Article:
Fifteen runners were still being treated at Tel Aviv area hospitals Saturday afternoon after participating in the city’s half marathon Friday, which took place in sweltering heat and led to the death of one contender and the hospitalization of more than 20 others.
At Sourasky Medical Center (Ichilov) in central Tel Aviv, 10 runners were still hospitalized. Two of them were in intensive care units, and one was being treated by the neurology department.
Five athletes were also hospitalized at the Sheba Medical Center at Tel Hashomer, located just outside Tel Aviv. One was reported to be in serious condition, and four were being treated for light injuries.
Meanwhile, all six half marathon participants hospitalized at the Wolfson Medical Center in Holon were released.
Some 80 runners lightly to moderately injured during the race also received treatment from Magen David Adom on-site.
On Friday, the Tel Aviv municipality and the Health Ministry blamed each other for letting the city’s half marathon proceed in the morning.
The deceased runner, Michael Michaelovitch, was a 29-year-old IDF sergeant from the settlement of Tene, south of Hebron. An experienced runner who had trained thoroughly for the race, Michaelovitch collapsed along the route and was taken to the Sourasky Medical Center, where his death was confirmed.
Michaelovitch, who served in the IDF’s “Oketz” canine unit, was posthumously promoted to the rank of Master Sergeant. He leaves a wife and a three-month-old son.
Friends of the non-commissioned officer said he was in excellent shape and was used to running 20 kilometers (12 miles) a day. His family demanded the launch of an investigative committee.
Michaelovitch’s funeral was scheduled to take place in Beersheba at 11 p.m. Saturday night.
Tel Aviv City Hall expressed sorrow for the death and said an investigation would be launched, but noted that the municipality acted “according to the guidelines of the Ministry of Health and Ichilov Hospital [Sourasky Medical Center], which instructed us to cancel the full marathon and proceed with the half marathon as scheduled.”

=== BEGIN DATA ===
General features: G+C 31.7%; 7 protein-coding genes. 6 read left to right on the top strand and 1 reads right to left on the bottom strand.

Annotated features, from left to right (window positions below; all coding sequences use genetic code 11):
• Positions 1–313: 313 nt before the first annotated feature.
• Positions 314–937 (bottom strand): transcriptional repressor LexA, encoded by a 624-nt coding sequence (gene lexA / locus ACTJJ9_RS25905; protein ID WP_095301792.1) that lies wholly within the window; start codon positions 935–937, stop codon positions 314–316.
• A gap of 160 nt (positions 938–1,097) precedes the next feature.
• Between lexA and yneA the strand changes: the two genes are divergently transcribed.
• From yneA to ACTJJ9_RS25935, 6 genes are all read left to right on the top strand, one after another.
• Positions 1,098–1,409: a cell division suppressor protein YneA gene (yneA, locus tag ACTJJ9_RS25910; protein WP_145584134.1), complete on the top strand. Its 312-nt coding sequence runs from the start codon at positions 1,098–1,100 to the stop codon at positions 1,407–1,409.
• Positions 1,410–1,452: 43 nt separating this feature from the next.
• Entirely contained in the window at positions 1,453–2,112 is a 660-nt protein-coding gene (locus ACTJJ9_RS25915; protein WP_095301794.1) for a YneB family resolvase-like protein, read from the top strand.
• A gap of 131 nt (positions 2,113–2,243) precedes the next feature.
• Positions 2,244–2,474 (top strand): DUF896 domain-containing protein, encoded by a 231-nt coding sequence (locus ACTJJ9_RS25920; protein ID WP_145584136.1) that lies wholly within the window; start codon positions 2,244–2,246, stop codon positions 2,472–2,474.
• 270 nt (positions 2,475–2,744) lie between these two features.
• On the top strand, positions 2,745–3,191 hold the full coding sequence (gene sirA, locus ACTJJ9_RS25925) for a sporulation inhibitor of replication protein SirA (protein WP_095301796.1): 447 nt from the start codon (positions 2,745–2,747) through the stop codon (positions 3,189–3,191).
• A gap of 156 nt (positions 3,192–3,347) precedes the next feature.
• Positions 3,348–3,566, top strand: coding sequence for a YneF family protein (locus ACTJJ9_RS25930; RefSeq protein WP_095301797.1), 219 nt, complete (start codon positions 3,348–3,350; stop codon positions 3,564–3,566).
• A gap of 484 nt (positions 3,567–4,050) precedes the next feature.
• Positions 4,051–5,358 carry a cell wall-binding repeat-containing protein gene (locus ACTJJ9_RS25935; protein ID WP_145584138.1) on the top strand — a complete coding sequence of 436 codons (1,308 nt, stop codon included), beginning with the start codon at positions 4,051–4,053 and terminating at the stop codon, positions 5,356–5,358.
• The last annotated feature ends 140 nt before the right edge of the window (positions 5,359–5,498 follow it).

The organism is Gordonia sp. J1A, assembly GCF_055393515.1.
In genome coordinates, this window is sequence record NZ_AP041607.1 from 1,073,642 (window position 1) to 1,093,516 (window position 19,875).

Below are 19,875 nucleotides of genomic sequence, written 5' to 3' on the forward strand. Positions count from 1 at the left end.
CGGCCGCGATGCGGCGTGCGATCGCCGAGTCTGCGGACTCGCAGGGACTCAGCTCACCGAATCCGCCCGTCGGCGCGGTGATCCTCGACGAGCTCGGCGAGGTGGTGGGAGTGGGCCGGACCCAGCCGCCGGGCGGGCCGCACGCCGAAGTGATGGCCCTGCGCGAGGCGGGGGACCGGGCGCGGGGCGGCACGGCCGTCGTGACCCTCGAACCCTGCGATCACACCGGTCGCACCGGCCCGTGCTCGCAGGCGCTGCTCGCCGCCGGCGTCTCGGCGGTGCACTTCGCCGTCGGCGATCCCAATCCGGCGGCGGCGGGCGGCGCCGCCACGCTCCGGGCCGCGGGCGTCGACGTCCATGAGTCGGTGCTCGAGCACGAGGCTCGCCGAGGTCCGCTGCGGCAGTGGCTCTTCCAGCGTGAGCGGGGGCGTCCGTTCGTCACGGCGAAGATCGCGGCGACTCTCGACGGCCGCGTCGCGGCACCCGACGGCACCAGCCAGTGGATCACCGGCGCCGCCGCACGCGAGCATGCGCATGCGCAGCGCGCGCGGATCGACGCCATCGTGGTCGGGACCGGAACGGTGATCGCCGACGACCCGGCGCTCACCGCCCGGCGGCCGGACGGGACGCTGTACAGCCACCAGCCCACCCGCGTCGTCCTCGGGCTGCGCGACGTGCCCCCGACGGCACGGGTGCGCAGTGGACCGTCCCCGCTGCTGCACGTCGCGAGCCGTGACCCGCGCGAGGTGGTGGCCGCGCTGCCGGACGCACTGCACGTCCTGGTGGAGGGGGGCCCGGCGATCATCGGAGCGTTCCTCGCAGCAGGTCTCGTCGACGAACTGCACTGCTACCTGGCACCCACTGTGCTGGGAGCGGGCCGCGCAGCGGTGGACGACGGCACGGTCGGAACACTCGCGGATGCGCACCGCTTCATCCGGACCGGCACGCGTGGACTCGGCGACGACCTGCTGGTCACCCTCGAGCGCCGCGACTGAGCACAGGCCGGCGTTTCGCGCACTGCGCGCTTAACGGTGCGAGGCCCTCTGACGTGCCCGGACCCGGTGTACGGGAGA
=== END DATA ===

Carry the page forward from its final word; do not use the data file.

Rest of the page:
Sourasky Medical Center Director Prof. Gabi Barbash said the decision to hold the race was taken “judiciously.”
“It’s easy to criticize in retrospect, but this was an informed decision by the municipality,” he said. Barbash said, though, that it was not his hospital’s decision to proceed with the race.
And the Health Ministry said it “warned the Tel Aviv municipality” about the dangers of proceeding with the event.
Experts pointed out that while the full marathon was postponed, the half marathon went ahead because it was perceived to be less challenging. However, they noted, the shorter race attracted generally less-experienced and fit runners, who were more vulnerable to the arduous conditions.
About 35,000 runners participated in the half marathon, held as a late-winter heat wave gripped the country. Some 150,000 spectators cheered them on along the race route.
Temperatures in Tel Aviv rose to a sweltering 34 degrees Celsius (93.2 Fahrenheit) throughout the day, with 35% humidity.
The Tel Aviv municipality announced Tuesday that the annual full marathon would be postponed by a week, because of the unseasonably high temperatures in the forecast.
The city said it contemplated postponing the entire event, including the half marathon, but decided such a move would be impossible because of US President Barack Obama’s visit to Israel next week.
In 2011, a 42-year-old runner died after suffering from heatstroke during the 42-kilometer run. Fifteen more runners were hospitalized with heatstroke and an additional 50 were treated for dehydration.